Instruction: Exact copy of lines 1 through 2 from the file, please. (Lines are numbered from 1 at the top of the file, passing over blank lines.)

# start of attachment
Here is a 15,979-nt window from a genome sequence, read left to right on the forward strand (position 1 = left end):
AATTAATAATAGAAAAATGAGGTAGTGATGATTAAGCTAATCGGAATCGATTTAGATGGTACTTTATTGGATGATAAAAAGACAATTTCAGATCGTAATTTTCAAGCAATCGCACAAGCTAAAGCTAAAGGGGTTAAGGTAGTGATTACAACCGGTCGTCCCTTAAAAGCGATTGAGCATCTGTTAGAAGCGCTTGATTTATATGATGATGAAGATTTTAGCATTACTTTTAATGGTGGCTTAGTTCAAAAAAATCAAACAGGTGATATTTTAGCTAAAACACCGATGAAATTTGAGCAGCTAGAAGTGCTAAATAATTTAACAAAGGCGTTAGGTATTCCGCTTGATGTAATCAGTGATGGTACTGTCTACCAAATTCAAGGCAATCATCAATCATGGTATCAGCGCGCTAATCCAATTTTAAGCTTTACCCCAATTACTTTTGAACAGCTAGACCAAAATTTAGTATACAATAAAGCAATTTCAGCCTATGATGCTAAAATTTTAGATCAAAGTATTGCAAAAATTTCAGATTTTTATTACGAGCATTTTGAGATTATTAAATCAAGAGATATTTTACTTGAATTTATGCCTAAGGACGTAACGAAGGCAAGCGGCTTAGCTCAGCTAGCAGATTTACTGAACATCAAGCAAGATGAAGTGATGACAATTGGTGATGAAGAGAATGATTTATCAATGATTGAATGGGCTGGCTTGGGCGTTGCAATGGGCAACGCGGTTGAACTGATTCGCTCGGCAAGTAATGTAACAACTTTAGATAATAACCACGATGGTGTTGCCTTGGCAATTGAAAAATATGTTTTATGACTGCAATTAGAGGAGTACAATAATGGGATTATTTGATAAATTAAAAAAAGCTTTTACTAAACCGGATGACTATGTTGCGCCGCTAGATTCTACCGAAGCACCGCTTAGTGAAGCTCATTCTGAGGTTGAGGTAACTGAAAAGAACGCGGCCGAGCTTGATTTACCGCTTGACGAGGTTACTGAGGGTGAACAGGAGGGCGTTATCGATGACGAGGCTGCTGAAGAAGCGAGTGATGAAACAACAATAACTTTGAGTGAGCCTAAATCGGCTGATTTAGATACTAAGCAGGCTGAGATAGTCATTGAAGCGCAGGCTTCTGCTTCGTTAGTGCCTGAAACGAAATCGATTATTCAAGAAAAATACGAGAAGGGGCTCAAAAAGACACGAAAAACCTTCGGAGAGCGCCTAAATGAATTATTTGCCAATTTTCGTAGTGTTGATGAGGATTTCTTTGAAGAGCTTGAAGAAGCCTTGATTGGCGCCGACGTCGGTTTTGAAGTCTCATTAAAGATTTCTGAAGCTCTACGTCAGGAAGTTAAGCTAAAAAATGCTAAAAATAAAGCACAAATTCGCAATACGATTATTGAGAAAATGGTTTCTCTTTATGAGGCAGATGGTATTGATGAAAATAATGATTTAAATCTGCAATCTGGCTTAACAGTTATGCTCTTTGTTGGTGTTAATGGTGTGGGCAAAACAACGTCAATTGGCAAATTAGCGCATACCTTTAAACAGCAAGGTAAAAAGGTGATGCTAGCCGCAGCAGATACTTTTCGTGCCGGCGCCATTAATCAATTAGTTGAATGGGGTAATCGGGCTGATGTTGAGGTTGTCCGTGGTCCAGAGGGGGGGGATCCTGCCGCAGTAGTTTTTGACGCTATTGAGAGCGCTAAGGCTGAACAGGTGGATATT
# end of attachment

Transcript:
Here is a 15,979-nt window from a genome sequence, read left to right on the forward strand (position 1 = left end):
AATTAATAATAGAAAAATGAGGTAGTGATGATTAAGCTAATCGGAATCGATTTAGATGGTACTTTATTGGATGATAAAAAGACAATTTCAGATCGTAATTTTCAAGCAATCGCACAAGCTAAAGCTAAAGGGGTTAAGGTAGTGATTACAACCGGTCGTCCCTTAAAAGCGATTGAGCATCTGTTAGAAGCGCTTGATTTATATGATGATGAAGATTTTAGCATTACTTTTAATGGTGGCTTAGTTCAAAAAAATCAAACAGGTGATATTTTAGCTAAAACACCGATGAAATTTGAGCAGCTAGAAGTGCTAAATAATTTAACAAAGGCGTTAGGTATTCCGCTTGATGTAATCAGTGATGGTACTGTCTACCAAATTCAAGGCAATCATCAATCATGGTATCAGCGCGCTAATCCAATTTTAAGCTTTACCCCAATTACTTTTGAACAGCTAGACCAAAATTTAGTATACAATAAAGCAATTTCAGCCTATGATGCTAAAATTTTAGATCAAAGTATTGCAAAAATTTCAGATTTTTATTACGAGCATTTTGAGATTATTAAATCAAGAGATATTTTACTTGAATTTATGCCTAAGGACGTAACGAAGGCAAGCGGCTTAGCTCAGCTAGCAGATTTACTGAACATCAAGCAAGATGAAGTGATGACAATTGGTGATGAAGAGAATGATTTATCAATGATTGAATGGGCTGGCTTGGGCGTTGCAATGGGCAACGCGGTTGAACTGATTCGCTCGGCAAGTAATGTAACAACTTTAGATAATAACCACGATGGTGTTGCCTTGGCAATTGAAAAATATGTTTTATGACTGCAATTAGAGGAGTACAATAATGGGATTATTTGATAAATTAAAAAAAGCTTTTACTAAACCGGATGACTATGTTGCGCCGCTAGATTCTACCGAAGCACCGCTTAGTGAAGCTCATTCTGAGGTTGAGGTAACTGAAAAGAACGCGGCCGAGCTTGATTTACCGCTTGACGAGGTTACTGAGGGTGAACAGGAGGGCGTTATCGATGACGAGGCTGCTGAAGAAGCGAGTGATGAAACAACAATAACTTTGAGTGAGCCTAAATCGGCTGATTTAGATACTAAGCAGGCTGAGATAGTCATTGAAGCGCAGGCTTCTGCTTCGTTAGTGCCTGAAACGAAATCGATTATTCAAGAAAAATACGAGAAGGGGCTCAAAAAGACACGAAAAACCTTCGGAGAGCGCCTAAATGAATTATTTGCCAATTTTCGTAGTGTTGATGAGGATTTCTTTGAAGAGCTTGAAGAAGCCTTGATTGGCGCCGACGTCGGTTTTGAAGTCTCATTAAAGATTTCTGAAGCTCTACGTCAGGAAGTTAAGCTAAAAAATGCTAAAAATAAAGCACAAATTCGCAATACGATTATTGAGAAAATGGTTTCTCTTTATGAGGCAGATGGTATTGATGAAAATAATGATTTAAATCTGCAATCTGGCTTAACAGTTATGCTCTTTGTTGGTGTTAATGGTGTGGGCAAAACAACGTCAATTGGCAAATTAGCGCATACCTTTAAACAGCAAGGTAAAAAGGTGATGCTAGCCGCAGCAGATACTTTTCGTGCCGGCGCCATTAATCAATTAGTTGAATGGGGTAATCGGGCTGATGTTGAGGTTGTCCGTGGTCCAGAGGGGGGGGATCCTGCCGCAGTAGTTTTTGACGCTATTGAGAGCGCTAAGGCTGAACAGGTGGATATT